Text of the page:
Thousands of small companies are missing out on millions of pounds in savings interest, according to a new study by Aldermore Bank.
The research, which is featured in the infographic below, suggests SMEs are failing to utilise business savings accounts, with many not gaining the valuable interest rates they’re entitled to. In fact, with cash held by SMEs totalling £152m, these businesses are missing out on substantial interest.
Although the findings revealed that 20% of small businesses do not have any savings, of those companies that do have surplus funds, 24% simply do not know how much interest they’re receiving.
Where do SMEs keep their surplus funds?
According to Aldermore’s research, 41% of companies are holding their surplus funds in business current accounts. By failing to place their money in accounts designed to reward savers, these companies are missing out on interest that could be used to finance further business opportunities.
The research also found that many SMEs are failing to shop around for the best deal. Although 35% of those organisations questioned do keep their money in business savings accounts, 91% of these companies hold savings with their current account provider. This suggests that many SMEs prioritise convenience over interest rates when looking for somewhere to store their money.
How much interest do SMEs get?
On average, small businesses are receiving just 0.6% on their surplus funds. However, 51% receive between 0 and 0.5%. These low figures could partially be attributed to SMEs’ lack of knowledge surrounding savings as, although a quarter of small businesses admit they are aware their savings generate no interest, 24% don’t know what interest rate they receive.
How do SMEs manage their funds?
The findings show that 11% of SMEs never review their accounts, while 22% check theirs less than once a year. In contrast, 24% assess savings annually, while 12% examine accounts every six months.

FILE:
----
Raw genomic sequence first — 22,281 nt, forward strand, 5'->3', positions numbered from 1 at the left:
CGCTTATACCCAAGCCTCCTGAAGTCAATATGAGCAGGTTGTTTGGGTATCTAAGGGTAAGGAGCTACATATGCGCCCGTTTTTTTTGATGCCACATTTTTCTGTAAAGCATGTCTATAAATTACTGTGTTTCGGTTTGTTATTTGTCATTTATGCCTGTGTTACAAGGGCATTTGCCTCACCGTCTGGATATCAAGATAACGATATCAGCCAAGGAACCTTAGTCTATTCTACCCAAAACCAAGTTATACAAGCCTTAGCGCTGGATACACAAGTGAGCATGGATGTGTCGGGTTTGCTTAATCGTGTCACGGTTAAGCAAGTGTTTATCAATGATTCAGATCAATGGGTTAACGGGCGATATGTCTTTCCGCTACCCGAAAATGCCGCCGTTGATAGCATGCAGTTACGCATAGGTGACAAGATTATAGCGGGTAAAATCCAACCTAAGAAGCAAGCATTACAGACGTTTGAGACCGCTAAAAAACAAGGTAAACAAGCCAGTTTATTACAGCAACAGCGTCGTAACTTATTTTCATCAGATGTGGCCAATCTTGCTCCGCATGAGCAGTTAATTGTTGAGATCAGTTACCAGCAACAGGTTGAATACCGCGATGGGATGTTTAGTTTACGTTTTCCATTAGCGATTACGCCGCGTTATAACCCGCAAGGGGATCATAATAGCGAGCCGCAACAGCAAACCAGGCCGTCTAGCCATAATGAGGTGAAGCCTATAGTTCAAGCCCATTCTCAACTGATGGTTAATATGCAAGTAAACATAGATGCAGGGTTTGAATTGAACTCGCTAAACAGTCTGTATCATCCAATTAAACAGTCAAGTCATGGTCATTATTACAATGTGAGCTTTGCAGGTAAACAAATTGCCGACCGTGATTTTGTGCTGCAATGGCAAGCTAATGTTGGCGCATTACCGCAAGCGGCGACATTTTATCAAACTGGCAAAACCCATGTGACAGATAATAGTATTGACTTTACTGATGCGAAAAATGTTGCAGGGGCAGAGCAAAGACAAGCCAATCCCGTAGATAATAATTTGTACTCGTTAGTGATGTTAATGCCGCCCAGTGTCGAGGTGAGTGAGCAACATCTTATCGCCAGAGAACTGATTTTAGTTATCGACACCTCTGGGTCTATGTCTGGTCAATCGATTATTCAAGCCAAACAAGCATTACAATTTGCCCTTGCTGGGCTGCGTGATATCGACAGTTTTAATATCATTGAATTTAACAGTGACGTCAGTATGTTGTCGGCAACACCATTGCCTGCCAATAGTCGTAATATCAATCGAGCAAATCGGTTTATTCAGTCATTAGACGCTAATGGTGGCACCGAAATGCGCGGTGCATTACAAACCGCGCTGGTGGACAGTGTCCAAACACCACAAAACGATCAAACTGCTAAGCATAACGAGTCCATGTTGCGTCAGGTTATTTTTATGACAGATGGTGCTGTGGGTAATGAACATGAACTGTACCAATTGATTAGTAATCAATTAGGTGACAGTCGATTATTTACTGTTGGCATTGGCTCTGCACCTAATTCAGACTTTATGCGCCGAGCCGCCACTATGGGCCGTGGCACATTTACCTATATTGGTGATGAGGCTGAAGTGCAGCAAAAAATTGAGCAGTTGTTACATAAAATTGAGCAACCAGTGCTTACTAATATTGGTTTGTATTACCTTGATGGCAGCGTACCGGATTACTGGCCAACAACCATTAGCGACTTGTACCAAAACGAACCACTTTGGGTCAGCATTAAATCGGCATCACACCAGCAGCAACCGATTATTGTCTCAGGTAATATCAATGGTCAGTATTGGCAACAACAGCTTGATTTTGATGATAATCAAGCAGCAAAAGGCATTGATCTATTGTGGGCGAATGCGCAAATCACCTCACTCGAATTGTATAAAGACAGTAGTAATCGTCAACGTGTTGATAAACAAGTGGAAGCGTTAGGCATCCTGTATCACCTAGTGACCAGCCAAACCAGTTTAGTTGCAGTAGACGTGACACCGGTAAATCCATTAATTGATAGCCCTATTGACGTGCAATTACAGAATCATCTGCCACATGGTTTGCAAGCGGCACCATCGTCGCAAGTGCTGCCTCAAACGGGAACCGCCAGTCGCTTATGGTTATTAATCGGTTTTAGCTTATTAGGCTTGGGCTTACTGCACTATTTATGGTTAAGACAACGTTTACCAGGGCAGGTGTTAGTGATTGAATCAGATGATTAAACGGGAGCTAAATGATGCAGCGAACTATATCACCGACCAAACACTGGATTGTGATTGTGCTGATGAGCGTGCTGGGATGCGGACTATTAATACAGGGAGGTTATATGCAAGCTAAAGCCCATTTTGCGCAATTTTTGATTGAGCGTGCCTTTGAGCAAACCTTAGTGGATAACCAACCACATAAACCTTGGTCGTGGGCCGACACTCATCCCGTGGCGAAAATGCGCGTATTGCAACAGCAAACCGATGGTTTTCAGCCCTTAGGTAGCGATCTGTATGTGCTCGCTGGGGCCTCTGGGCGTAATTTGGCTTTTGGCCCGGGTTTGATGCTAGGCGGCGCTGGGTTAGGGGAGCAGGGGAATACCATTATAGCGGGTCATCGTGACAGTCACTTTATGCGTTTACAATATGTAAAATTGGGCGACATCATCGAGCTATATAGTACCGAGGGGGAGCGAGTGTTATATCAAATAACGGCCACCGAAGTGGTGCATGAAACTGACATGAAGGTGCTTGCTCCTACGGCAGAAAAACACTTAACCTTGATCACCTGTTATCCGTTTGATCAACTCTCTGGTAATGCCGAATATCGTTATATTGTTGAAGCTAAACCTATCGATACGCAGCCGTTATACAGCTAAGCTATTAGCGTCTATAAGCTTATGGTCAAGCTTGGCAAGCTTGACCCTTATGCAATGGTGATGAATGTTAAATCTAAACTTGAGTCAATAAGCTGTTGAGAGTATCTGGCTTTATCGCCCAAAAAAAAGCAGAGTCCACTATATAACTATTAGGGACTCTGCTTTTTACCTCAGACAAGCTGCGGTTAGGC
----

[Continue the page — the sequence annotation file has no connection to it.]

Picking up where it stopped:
Comparing interest rates will result in companies finding the best deals to make the most of excess funds. SMEs that are able to lock their money away for a set period of time could benefit from higher interest rates by using a fixed rate savings account. However, companies which require regular access to funds may benefit from an easy access account, allowing them to make frequent deposits and withdrawals, while still taking advantage of competitive interest rates.
Given the pressures businesses are facing, it’s understandable that finding time to organise savings accounts can be difficult. As a result, Aldermore Bank has developed the SME Rate Checker, a tool offering small businesses the opportunity to find out how much interest they could earn during a 12-month period.
Aldermore’s Managing Director of Savings, Simon Healy, said: “It is clear many SMEs are not getting the most out of their surplus funds.
“To those businesses who don’t know their rates or who don’t shop around, I urge them to take just a few minutes to take a look.”
Aldermore Bank is a modern, legacy-free bank which challenges the established view of what banking should be. They deliver award-winning commercial finance, mortgages and savings to Britain’s small and medium-sized enterprises (SMEs), homeowners and savers.
Find Aldermore Bank on Twitter: @AldermoreBank